Fully-automatic metro operation looks set to be widely adopted over the next two decades, if feedback from delegates at the Metro Rail 2006 conference is anything to go by. Organised by Terrapinn in Barcelona on March 28-30, the event drew a wide mix of operators, suppliers and consultants from cities as far apart as San Francisco, Almaty and Manila.

Many heavy and light metros opened in the past 15 years have been designed from the outset for full automation, and others use 'attended' ATO. 'The next step is to recognise that the train operator could be better deployed elsewhere and take them out of the cab', explained Ramón Mala of Barcelona's host operator TMB. Today's metro staff should be interacting with customers, providing information and allaying security concerns, he believed.

Retrofitting of existing lines is underway in Nürnberg and Paris, starting a trend that looks sure to continue, despite a recent report that problems in Nürnberg have put the Rubin project back by at least a year.

A common argument against retrofitting is overcoming perceived public perceptions about safety, although this has probably been overstated. On Météor in Paris and the København Metro, passengers crowd to the front to watch the line ahead, with no apparent concern over the lack of a driver.

Hong Kong's MTR Corp has embarked on 'automation by stealth', moving from ATO to automatic door operation and most recently Fully-Automatic Operation on the Disneyland Resort Line (RG 2.05 p80). General Manager, Operations Engineering Services, Franco Fabbian attempted to quantify the benefits of automation. The biggest payback, he claimed, came from more reliable operation. Standardised running patterns, with optimised traction and braking curves, offered savings of 10% to 15% in energy consumption plus reduced maintenance costs.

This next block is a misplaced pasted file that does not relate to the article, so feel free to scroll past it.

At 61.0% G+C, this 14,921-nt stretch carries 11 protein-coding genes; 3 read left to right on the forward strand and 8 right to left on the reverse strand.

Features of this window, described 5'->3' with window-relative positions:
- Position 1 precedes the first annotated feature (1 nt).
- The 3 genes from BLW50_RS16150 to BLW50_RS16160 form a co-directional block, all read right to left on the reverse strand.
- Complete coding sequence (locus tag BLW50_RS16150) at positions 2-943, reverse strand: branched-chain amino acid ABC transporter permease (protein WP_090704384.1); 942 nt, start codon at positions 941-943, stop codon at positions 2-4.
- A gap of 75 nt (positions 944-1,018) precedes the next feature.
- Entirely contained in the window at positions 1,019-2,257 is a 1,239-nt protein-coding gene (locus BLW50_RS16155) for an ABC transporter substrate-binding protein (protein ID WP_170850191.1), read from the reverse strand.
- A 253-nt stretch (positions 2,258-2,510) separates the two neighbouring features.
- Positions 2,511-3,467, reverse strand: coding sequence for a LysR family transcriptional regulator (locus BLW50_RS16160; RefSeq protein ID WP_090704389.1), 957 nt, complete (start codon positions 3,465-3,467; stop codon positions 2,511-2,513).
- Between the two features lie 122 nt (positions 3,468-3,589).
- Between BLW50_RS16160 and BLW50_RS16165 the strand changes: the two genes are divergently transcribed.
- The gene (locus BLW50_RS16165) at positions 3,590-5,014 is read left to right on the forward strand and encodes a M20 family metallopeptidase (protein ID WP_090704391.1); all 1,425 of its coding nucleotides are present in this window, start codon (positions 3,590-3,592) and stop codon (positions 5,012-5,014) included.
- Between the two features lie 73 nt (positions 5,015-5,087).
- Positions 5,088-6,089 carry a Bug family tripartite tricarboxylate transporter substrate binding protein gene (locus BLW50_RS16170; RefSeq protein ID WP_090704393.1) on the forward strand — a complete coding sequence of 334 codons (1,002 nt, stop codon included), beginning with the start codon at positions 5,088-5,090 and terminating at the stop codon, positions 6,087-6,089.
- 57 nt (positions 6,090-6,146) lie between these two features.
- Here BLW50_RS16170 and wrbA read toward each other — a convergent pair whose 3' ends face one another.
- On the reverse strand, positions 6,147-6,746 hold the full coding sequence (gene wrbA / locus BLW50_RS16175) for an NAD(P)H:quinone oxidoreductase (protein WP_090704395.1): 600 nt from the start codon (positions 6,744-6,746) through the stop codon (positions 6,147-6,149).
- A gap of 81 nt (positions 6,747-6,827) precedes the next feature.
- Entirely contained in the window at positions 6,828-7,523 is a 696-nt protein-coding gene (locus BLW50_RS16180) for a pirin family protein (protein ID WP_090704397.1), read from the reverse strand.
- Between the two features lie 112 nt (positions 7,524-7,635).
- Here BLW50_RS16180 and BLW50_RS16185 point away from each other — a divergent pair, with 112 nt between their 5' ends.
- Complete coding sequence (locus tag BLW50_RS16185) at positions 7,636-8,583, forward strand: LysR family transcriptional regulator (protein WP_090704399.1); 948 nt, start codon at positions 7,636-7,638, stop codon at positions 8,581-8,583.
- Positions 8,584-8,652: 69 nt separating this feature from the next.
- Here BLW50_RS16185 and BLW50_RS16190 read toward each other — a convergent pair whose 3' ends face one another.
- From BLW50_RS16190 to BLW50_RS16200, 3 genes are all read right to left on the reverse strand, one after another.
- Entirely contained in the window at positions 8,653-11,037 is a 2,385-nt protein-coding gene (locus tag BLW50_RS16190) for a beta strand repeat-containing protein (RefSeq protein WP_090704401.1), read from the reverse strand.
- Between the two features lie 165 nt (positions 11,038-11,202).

Fabbian dismissed the problem of fitting platform screen doors to stations not designed for them. Although MTR announced on April 18 that it had completed a six-year programme to retrofit nearly 3 000 doors at all 74 of its underground stations, he said this was more about the cost of station air-conditioning and managing the station dwell times better. There was no justification for fitting doors on safety grounds, he believed, noting that even with manual driving or attended ATO, by the time a train operator saw someone on the track it was probably too late to react.

Another enthusiastic proponent of automation was Per Als, Operations & Development Director in København. Whilst the Danish model of running three-car small-profile trains at frequent intervals appears radically different from the packed 10-car trains carrying 2000 riders in Hong Kong, Als endorsed the benefits that come from regular and predictable operation. Admitting that ridership is still below projections, he said passenger satisfaction was very high, and confirmed that the city intends to adopt the same model on the orbital Line 4, for which planning is well underway.